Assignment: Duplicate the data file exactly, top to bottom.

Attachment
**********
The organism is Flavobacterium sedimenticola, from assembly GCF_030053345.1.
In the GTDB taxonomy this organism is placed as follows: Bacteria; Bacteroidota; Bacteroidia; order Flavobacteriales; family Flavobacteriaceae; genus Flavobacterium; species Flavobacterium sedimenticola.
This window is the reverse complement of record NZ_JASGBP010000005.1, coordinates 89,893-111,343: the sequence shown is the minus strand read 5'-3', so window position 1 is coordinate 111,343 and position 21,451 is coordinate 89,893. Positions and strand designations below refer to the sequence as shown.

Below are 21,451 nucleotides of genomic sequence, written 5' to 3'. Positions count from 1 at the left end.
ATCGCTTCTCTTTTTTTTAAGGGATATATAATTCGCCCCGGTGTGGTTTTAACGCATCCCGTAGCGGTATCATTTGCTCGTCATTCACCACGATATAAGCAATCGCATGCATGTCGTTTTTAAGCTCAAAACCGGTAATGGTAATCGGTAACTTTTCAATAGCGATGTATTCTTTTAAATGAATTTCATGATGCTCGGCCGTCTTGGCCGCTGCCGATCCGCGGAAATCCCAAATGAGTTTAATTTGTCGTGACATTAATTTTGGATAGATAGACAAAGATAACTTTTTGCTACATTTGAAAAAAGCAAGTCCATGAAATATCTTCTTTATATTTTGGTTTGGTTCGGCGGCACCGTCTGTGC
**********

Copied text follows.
The organism is Flavobacterium sedimenticola, from assembly GCF_030053345.1.
In the GTDB taxonomy this organism is placed as follows: Bacteria; Bacteroidota; Bacteroidia; order Flavobacteriales; family Flavobacteriaceae; genus Flavobacterium; species Flavobacterium sedimenticola.
This window is the reverse complement of record NZ_JASGBP010000005.1, coordinates 89,893-111,343: the sequence shown is the minus strand read 5'-3', so window position 1 is coordinate 111,343 and position 21,451 is coordinate 89,893. Positions and strand designations below refer to the sequence as shown.

Below are 21,451 nucleotides of genomic sequence, written 5' to 3'. Positions count from 1 at the left end.
ATCGCTTCTCTTTTTTTTAAGGGATATATAATTCGCCCCGGTGTGGTTTTAACGCATCCCGTAGCGGTATCATTTGCTCGTCATTCACCACGATATAAGCAATCGCATGCATGTCGTTTTTAAGCTCAAAACCGGTAATGGTAATCGGTAACTTTTCAATAGCGATGTATTCTTTTAAATGAATTTCATGATGCTCGGCCGTCTTGGCCGCTGCCGATCCGCGGAAATCCCAAATGAGTTTAATTTGTCGTGACATTAATTTTGGATAGATAGACAAAGATAACTTTTTGCTACATTTGAAAAAAGCAAGTCCATGAAATATCTTCTTTATATTTTGGTTTGGTTCGGCGGCACCGTCTGTGC